Leopard injured in poacher’s trap to join zoo breeding programme

Leopard injured in poacher’s trap to join zoo breeding programme

29 March 2016

Leo 80M, a male Far Eastern leopard found in June 2015 with an injured paw, will be moved to a Russian zoo to join a leopard breeding programme. This decision was made by experts after a medical and biological examination of the leopard.


The animal was found in Land of the Leopard National Park on the border with China by border guards, who later named the leopard Nikolai. His forepaw had been seriously injured in a poacher’s trap. After undergoing toe amputation surgery, the young leopard was moved to the Centre for the Rehabilitation and Reintroduction of Tigers and Other Rare Animals (PRNCO “Tiger Center”).


Experts from Land of the Leopard and PRNCO “Tiger Center” did their best to help Leo 80M adapt to the life in the wild. He improved his hunting skills and learned to avoid people, but the medical examination showed that his injured paw might become a serious disadvantage for survival in the Primorye taiga. Experts believe that the thin skin on his injured toes could be easily damaged and become prone to infection. His paw might feel uncomfortable and even painful, and prevent the leopard from hunting successfully. Considering these risks, veterinarians decided to send Leo 80M to a Russian zoo. However, the leopard will not entertain visitors, but will live in a special spacious enclosure as a member of the zoo’s breeding programme.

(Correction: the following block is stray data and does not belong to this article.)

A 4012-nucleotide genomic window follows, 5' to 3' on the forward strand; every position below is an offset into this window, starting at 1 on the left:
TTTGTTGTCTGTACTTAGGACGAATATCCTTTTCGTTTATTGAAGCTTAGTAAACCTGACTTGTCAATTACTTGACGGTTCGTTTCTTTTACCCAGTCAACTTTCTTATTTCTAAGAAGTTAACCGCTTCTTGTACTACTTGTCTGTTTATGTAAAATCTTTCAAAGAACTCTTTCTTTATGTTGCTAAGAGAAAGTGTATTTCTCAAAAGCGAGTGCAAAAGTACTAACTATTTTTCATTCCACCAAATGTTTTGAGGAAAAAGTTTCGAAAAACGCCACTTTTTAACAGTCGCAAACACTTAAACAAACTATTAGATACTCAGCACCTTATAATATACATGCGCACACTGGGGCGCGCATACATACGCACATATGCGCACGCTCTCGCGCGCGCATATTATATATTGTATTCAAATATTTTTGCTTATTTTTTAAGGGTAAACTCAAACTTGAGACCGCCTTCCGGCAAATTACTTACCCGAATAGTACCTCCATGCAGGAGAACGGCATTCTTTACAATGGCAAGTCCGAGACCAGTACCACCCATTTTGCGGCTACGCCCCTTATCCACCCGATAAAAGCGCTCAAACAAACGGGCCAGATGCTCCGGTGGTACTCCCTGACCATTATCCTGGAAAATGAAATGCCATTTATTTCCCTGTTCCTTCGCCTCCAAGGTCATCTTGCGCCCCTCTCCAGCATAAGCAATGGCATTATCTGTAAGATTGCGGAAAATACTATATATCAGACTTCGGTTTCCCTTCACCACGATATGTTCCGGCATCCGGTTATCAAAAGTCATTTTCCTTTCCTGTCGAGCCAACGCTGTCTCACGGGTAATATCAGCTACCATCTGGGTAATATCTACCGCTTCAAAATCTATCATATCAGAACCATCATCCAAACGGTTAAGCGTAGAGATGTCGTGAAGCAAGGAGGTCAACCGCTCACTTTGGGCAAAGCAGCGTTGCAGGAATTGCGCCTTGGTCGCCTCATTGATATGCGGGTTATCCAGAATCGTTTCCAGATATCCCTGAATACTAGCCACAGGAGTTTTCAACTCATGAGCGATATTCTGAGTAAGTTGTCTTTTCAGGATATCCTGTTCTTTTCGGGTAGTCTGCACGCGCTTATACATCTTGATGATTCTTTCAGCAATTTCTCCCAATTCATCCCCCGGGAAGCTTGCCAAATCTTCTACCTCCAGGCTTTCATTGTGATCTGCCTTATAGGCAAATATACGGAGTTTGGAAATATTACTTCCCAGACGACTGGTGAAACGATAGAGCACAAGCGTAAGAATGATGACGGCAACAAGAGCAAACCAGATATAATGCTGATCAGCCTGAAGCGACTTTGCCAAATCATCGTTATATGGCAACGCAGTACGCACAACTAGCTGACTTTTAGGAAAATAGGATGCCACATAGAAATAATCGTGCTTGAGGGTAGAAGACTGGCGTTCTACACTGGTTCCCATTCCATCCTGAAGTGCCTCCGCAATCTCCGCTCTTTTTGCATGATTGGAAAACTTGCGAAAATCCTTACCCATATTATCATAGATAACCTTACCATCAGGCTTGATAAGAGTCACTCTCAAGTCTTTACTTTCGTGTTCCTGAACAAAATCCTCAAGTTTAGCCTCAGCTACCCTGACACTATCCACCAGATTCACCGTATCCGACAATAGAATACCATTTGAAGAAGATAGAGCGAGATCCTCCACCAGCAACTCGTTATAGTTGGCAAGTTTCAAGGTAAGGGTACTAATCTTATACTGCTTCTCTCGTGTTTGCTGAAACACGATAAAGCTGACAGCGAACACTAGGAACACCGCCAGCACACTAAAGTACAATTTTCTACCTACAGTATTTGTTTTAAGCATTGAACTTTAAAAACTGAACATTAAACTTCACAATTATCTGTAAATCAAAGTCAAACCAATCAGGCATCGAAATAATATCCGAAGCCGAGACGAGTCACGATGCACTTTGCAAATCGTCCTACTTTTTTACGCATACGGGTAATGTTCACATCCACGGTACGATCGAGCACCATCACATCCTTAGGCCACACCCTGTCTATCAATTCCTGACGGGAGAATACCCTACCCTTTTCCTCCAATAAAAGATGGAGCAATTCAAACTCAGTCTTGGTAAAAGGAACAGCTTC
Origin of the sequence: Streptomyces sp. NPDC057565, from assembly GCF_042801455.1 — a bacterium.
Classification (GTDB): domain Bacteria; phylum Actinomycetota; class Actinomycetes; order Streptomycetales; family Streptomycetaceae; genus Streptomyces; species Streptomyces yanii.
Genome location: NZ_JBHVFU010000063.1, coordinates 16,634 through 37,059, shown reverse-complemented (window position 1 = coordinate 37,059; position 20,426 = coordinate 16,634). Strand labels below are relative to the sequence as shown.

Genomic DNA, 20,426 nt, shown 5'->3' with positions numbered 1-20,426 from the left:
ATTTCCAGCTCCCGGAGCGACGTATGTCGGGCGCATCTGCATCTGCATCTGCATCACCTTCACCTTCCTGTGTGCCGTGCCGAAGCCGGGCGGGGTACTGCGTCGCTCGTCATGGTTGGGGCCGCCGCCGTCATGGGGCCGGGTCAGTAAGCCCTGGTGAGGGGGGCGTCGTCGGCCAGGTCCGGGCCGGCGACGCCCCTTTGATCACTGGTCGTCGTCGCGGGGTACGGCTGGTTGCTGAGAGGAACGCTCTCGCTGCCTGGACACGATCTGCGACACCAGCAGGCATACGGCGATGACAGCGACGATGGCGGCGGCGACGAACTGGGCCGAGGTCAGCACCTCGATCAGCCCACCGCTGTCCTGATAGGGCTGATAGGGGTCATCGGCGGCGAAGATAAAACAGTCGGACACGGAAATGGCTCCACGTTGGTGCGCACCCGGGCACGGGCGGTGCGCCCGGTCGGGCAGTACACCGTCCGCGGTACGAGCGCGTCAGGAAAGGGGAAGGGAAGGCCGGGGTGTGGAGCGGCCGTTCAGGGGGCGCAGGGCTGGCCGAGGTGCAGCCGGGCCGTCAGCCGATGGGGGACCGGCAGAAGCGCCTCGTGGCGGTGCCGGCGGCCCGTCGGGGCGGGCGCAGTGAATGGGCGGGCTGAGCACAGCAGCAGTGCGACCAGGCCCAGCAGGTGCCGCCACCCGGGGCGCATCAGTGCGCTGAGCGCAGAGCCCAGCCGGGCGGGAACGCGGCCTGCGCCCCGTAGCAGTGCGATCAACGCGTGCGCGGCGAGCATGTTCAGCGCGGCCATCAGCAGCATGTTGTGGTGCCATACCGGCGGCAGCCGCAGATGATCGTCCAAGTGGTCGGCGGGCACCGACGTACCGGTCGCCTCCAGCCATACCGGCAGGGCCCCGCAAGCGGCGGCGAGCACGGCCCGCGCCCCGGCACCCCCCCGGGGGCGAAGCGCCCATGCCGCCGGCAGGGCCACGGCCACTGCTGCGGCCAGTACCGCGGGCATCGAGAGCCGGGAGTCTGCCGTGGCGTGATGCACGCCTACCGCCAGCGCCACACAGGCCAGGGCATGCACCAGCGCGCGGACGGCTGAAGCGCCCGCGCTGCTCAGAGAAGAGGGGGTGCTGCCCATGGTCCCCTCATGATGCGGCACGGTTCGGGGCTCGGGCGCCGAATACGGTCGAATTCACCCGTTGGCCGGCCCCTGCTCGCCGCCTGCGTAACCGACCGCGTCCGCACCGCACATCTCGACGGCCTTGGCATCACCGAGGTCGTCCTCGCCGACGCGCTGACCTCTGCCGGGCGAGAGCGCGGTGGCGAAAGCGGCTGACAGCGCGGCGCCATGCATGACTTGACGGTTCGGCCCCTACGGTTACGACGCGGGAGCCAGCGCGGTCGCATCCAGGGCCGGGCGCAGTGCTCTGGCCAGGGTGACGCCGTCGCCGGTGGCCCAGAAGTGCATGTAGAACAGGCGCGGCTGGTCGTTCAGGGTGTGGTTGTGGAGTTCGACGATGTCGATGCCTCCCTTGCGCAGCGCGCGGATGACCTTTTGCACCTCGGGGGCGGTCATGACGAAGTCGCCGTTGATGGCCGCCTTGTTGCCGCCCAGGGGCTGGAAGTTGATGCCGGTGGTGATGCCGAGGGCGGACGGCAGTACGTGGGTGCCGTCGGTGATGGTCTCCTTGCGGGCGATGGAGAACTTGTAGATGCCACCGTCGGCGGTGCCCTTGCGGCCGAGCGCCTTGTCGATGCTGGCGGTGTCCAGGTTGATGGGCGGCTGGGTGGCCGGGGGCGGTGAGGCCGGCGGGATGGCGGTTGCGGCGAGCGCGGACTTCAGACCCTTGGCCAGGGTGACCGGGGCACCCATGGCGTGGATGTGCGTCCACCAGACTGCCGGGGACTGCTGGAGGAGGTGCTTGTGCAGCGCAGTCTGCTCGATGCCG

“Nikolai will play an important role: he will bring new blood to the zoo population. He is very valuable for improving the genetic diversity of leopards in captivity, a reserve population of this rare subspecies,” said Yelena Shevtsova, deputy director for research at Land of the Leopard.


The rehabilitation of Leo 80M for life in the wild is the first, unprecedented experience of working with this subspecies, and all the new knowledge will be used in the rehabilitation of other leopards. Researchers received more clues to leopard habits in the wild after watching Leo 80M’s behaviour during his first time in captivity.